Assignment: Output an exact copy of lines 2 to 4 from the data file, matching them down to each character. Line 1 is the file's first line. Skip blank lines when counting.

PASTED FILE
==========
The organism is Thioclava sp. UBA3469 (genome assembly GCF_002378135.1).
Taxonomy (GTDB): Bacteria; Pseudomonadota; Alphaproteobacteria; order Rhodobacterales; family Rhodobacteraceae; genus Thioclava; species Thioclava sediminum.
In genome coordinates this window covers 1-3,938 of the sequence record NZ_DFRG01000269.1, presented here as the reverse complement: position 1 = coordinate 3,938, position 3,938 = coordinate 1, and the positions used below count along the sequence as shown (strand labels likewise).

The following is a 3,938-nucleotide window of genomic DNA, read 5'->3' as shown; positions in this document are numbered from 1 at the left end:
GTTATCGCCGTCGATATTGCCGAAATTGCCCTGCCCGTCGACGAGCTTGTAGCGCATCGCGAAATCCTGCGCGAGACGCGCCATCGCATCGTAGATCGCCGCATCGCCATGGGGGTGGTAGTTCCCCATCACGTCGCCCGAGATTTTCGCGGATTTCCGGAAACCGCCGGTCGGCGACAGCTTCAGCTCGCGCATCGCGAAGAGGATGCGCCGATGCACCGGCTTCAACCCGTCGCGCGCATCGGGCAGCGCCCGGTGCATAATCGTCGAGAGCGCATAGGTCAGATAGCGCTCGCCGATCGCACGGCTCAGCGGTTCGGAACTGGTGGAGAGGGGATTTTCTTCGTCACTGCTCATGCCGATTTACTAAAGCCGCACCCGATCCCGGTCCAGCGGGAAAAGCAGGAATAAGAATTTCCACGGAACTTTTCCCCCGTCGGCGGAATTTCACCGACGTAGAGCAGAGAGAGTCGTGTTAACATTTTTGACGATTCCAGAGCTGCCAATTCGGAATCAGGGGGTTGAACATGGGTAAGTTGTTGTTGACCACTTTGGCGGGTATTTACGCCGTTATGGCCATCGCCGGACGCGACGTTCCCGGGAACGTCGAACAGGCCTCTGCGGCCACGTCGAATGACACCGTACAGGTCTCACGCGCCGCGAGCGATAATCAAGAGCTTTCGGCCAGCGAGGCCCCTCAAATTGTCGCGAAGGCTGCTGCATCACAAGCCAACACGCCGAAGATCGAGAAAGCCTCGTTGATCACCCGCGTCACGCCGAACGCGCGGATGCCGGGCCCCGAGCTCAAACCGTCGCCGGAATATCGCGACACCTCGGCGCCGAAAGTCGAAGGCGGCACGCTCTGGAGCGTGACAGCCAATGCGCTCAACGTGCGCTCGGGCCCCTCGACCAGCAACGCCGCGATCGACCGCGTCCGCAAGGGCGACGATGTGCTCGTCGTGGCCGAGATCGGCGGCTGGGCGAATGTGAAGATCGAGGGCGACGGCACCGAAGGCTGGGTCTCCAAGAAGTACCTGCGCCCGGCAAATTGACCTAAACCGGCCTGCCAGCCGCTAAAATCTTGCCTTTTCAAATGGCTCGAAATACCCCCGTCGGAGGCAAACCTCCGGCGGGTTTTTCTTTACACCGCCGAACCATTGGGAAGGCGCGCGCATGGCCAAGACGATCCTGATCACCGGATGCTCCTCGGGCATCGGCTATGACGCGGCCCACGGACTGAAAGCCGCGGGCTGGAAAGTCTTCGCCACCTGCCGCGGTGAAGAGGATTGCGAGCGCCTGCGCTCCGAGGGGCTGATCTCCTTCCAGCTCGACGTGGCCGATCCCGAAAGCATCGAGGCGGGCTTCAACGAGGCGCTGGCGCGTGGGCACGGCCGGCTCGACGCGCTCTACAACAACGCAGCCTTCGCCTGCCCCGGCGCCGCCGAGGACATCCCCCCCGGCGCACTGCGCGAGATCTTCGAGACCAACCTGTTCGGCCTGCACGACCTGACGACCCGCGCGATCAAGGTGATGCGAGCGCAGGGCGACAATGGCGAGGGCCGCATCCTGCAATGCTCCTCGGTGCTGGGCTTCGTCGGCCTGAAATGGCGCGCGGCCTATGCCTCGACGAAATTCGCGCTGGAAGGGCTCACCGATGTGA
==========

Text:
Taxonomy (GTDB): Bacteria; Pseudomonadota; Alphaproteobacteria; order Rhodobacterales; family Rhodobacteraceae; genus Thioclava; species Thioclava sediminum.
In genome coordinates this window covers 1-3,938 of the sequence record NZ_DFRG01000269.1, presented here as the reverse complement: position 1 = coordinate 3,938, position 3,938 = coordinate 1, and the positions used below count along the sequence as shown (strand labels likewise).

The following is a 3,938-nucleotide window of genomic DNA, read 5'->3' as shown; positions in this document are numbered from 1 at the left end: